It’s all picking up again now, after the dreaded summer lull. The beefy September releases are popping up and there’s plenty to like about August too. In addition to these, there’s the mighty fine debut from I Break Horses forthcoming on Bella Union and I can tell you now that both The Rapture and Laura Marling have fine albums on the way in September, Marling in particular having taken another massive leap between albums. Anyway, let’s do these three splendid releases, shall we?

JONATHAN WILSON – ‘Gentle Spirit’ (BELLA UNION)

Jonathon-Wilson-Gentle-Spirit

Warm, fuzzy and unashamedly long, this gloriously languid debut solo outing puffs into view seemingly all the way from the late Sixties, with little interest in breaking new ground. Wilson has learnt his craft impeccably, having previously played for Elvis Costello, Jenny Lewis and Jackson Browne amongst others, and ‘Gentle Spirit’ serves to unleash his own voice, even if it is a slightly stoned whisper. Recorded sporadically over a long period of time, and very audibly unhurried, the title and pace of the album suggest that we could all do with taking stock once in a while, hazy guitar lines lulling the listener into a state of serene bliss. ‘Can We Really Party Today?‘ aches beautifully over almost seven minutes, gently sashaying through the verses, before shifting down several gears for the sombre chorus.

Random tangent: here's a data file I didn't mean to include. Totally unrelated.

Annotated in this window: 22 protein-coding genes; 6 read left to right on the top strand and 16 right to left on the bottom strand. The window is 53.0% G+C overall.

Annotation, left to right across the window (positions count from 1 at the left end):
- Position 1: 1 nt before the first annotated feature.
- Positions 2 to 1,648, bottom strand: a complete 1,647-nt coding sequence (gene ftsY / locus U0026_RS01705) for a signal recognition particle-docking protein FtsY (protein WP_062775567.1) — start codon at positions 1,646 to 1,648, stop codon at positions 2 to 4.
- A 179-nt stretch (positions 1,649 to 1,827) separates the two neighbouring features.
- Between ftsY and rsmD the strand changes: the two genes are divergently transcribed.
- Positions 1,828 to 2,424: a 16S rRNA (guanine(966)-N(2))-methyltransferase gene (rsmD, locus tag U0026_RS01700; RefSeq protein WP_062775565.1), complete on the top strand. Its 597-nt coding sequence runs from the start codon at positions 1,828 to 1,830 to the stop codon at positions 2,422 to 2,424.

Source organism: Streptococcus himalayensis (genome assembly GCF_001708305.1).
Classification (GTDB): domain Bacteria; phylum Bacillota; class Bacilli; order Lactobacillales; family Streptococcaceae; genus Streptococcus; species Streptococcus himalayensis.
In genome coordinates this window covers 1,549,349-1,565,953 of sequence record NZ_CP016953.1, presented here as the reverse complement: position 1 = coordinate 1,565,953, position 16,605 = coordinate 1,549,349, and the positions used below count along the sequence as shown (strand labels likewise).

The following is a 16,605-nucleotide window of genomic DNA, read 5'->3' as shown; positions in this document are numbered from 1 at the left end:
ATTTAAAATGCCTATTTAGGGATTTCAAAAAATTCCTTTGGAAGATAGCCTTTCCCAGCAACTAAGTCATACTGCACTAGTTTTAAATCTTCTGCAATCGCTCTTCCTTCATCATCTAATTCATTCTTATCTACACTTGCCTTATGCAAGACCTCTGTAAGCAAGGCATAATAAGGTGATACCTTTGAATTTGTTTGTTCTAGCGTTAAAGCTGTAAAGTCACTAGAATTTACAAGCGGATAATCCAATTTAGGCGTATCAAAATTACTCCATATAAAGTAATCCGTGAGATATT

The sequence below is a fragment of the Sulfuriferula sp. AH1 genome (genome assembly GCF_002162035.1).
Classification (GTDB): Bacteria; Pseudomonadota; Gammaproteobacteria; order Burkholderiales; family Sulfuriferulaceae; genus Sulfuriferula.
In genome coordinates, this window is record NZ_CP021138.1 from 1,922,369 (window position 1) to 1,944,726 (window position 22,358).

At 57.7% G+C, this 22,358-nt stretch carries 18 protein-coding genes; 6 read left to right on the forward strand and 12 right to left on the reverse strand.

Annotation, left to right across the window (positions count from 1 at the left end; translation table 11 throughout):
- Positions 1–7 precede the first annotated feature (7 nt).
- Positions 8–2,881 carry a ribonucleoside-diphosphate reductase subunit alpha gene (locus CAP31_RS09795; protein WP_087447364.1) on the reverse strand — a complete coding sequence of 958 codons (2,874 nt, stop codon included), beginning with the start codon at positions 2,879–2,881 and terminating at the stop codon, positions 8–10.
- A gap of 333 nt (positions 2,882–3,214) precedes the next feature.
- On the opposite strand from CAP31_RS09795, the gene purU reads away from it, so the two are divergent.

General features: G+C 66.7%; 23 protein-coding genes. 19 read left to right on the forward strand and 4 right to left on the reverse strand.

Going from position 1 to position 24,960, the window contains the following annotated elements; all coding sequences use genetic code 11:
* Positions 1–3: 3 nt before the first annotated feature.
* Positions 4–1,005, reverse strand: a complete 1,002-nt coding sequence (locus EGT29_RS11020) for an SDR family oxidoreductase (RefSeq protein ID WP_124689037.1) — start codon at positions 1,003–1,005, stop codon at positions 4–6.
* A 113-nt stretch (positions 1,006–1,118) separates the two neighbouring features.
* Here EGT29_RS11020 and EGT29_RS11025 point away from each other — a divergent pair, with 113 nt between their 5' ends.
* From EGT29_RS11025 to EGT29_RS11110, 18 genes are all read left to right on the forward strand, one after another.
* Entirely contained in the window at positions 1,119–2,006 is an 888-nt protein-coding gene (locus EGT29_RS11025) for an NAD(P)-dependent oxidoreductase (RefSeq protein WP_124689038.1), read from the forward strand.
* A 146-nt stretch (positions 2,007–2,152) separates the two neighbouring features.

While the lyrics may be a little platitudinous at times – "When it’s all said and done, we are just dust on the horizon" from ‘Natural Rhapsody’ – on occasion a little simplicity and sincerity is all we need. Recorded to analogue tape, the sound is warm and earthy, Wilson professing that he envisages it as a double album designed for vinyl. As he suggests on album closer ‘Valley Of The Silver Moon’, his music is out of step with current trends. All of which is not to say that ‘Gentle Spirit’ is diluted pastiche; everything here is gorgeously sung and this woozy, gently uplifting collection of songs is pretty close to perfect.

Continue reading “August Reviews – Jonathan Wilson, Bombay Bicycle Club and Steve Mason & Dennis Bovell”

8. Steve Mason–Boys Outside

Best of 2010Although much of this album has an insistent throb of one kind or another, it’s the delicate touches that really make it something special. The specks of acoustic guitar dotted through opening track, ‘Understand My Heart’ make my ears prick up each time they go past, despite the really rather magnificent piano shudder on which this fine tune is built dominating proceedings. By the time ‘Am I Just A Man’ has ushered in all kinds of favourable comparisons to prime Beta Band magic, it’s clear that Steve Mason’s ‘Boys Outside’ deserves its position as one of the stand out releases of 2010.

Steve Mason Boys Outside

Mason’s voice, pitched in an almost permanently resigned tone, has never sounded better than here, aided by some beautifully crafted songs. The slow-burning, rain on the horizon, brooding opening to ‘The Letter’ is a masterclass in restraint. When the chorus hits, the refrain of “could it be that you don’t love me?” is all the more heartbreaking for the sensitively deployed strings and solitary piano keys floating, spectre-like, in a great blanket of melancholy. It is one of many highlights on the first of Mason’s records to not find him hiding behind a pseudonym or concept. The honesty and openness runs right the way through the lyrics also.